Category: Industrial / Electronic / Rock
Album: Reveal EP
Blurb: Although only containing three new tracks, presented in both vocal and instrumental versions, this latest EP from Rabbit Junk ups the ante with some of the band’s most emotive, melodic, and evocative material yet.
One can imagine that following up such an accomplishment as 2018’s Meditations on Mortality would be a difficult feat, having attained a level of production and songwriting quality that could measure up to the highest echelon of the modern music scene. But Rabbit Junk has always proved up to the challenge of topping itself with each release as JP Anderson continually incorporates new sounds and influences into what has become a singularly diverse yet identifiable sound. With Reveal, the band progresses further down the path laid out by the previous album as the EP’s three tracks craft a thematic narrative that is sure to please yet still surprise longtime Rabbit Junkies.
Aided and abetted by fellow genre bending rabble rouser Amelia Arsenic, “Born and Bled” begins with an immediate jolt as shouts of “What’s the matter with you?” blast through the speakers. An onslaught of electrified breakbeats and thrashing guitar and synth riffs enter the fray as Arsenic’s and Anderson’s incendiary and anthemic vocals exchange blows with the listener’s psyche, the track waxing and waning through progressions of industrialized trap-meets-metal. It’s just what one would expect a collaboration between Rabbit Junk and Amelia Arsenic to sound like, with the only criticism this writer can offer being the song’s rather abrupt ending coming off as somewhat anti-climactic as the instrumental powers down for Arsenic’s descending chorus refrain to dissipate into a near fadeout. However, this does actually prove to be an effective segue into “Survivor,” which takes on the character of an electro/metal power ballad. Skittering synth passages and steely ambient effects in the verses give way to an emotionally charged chorus, Anderson’s impassioned delivery of lines like “I was born in the fire / I’m a motherfucking survivor” proving to be among Rabbit Junk’s most poignant and oddly poppy. But what is even more notable about “Survivor” is the bridge section, in which percolating guitars and faux-string pads coalesce into an almost symphonic display reminiscent of the previous album’s “Bend the Light” or Anderson’s cover of Toto’s theme for David Lynch’s Dune; if nothing else, this specific portion of the song shows just how far his musical skills have advanced beyond the punklike assault most associate with Rabbit Junk. And then, we have “Reveal,” and if ever a track could be called addictive in its outright catchiness… well, this would be it. Set to a forcefully danceable beat and thrusting yet fluid, sometimes even celestial synth lines that belie the song’s lack of guitars, Anderson and Sum Grrrl singing their hearts out with some intensely saccharine and engaging vocal hooks, “Reveal” is simply an outstanding track.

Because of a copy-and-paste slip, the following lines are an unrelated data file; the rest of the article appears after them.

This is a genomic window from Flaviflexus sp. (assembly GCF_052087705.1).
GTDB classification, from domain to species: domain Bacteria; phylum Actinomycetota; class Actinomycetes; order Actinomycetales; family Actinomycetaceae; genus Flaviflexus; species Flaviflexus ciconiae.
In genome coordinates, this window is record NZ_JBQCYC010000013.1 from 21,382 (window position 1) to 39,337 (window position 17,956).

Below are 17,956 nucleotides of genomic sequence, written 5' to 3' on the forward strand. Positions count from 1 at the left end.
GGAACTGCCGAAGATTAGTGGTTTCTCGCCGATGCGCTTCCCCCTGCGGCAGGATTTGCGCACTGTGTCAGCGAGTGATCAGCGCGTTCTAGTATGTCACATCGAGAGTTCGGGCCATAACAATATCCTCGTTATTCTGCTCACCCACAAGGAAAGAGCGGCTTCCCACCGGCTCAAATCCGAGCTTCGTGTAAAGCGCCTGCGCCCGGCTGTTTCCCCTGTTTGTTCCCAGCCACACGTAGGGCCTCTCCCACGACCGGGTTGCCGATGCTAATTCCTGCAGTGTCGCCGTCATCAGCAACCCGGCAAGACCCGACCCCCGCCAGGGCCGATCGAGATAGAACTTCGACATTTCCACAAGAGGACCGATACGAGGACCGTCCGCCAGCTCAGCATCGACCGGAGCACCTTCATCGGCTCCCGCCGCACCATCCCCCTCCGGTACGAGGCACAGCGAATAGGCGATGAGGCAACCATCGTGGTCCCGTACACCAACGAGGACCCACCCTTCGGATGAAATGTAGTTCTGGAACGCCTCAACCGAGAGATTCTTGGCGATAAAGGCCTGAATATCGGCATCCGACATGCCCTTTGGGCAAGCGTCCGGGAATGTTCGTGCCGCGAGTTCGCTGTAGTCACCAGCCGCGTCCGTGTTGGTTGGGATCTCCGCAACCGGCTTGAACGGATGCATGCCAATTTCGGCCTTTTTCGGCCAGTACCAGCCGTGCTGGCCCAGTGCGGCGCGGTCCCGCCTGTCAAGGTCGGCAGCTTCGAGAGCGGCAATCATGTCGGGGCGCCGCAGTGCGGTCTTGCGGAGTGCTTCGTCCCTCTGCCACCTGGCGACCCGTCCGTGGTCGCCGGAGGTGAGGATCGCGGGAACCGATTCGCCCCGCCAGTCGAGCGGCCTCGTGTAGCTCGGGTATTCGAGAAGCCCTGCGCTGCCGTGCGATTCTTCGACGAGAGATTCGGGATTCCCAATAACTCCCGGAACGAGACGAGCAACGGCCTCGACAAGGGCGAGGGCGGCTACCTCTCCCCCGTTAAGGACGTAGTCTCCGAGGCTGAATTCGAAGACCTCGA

With instrumental versions of the three tracks padding things out, Reveal offers up a brief but excellent entry in Rabbit Junk’s discography, one that places a subtle emphasis on the depth of JP Anderson’s songwriting abilities without sacrificing the confrontational abrasion that has earned the band a significant portion of its audience. Add to that some evocative and striking artwork by Andrew Tremblay, who provides each track with its own visual accompaniment to reveal (no pun intended) the beastly nature that resides within each of us – “I can’t turn away when the truth is ugly.” Bravo, Rabbit Junk!